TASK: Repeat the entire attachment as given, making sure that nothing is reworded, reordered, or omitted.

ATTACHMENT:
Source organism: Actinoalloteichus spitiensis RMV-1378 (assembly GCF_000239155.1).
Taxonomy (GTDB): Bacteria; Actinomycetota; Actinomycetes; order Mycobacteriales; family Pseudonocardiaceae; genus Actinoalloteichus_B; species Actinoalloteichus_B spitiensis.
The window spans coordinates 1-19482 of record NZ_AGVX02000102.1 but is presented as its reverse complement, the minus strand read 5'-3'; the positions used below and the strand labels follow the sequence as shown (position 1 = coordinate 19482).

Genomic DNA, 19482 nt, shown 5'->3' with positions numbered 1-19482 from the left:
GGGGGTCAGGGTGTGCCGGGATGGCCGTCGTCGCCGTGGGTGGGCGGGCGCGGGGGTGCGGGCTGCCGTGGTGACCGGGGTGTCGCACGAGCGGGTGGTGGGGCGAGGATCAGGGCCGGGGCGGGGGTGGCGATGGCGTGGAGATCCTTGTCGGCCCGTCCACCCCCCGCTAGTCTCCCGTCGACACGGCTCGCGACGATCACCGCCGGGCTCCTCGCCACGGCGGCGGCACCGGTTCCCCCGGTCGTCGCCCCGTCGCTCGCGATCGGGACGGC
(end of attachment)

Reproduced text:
Source organism: Actinoalloteichus spitiensis RMV-1378 (assembly GCF_000239155.1).
Taxonomy (GTDB): Bacteria; Actinomycetota; Actinomycetes; order Mycobacteriales; family Pseudonocardiaceae; genus Actinoalloteichus_B; species Actinoalloteichus_B spitiensis.
The window spans coordinates 1-19482 of record NZ_AGVX02000102.1 but is presented as its reverse complement, the minus strand read 5'-3'; the positions used below and the strand labels follow the sequence as shown (position 1 = coordinate 19482).

Genomic DNA, 19482 nt, shown 5'->3' with positions numbered 1-19482 from the left:
GGGGGTCAGGGTGTGCCGGGATGGCCGTCGTCGCCGTGGGTGGGCGGGCGCGGGGGTGCGGGCTGCCGTGGTGACCGGGGTGTCGCACGAGCGGGTGGTGGGGCGAGGATCAGGGCCGGGGCGGGGGTGGCGATGGCGTGGAGATCCTTGTCGGCCCGTCCACCCCCCGCTAGTCTCCCGTCGACACGGCTCGCGACGATCACCGCCGGGCTCCTCGCCACGGCGGCGGCACCGGTTCCCCCGGTCGTCGCCCCGTCGCTCGCGATCGGGACGGC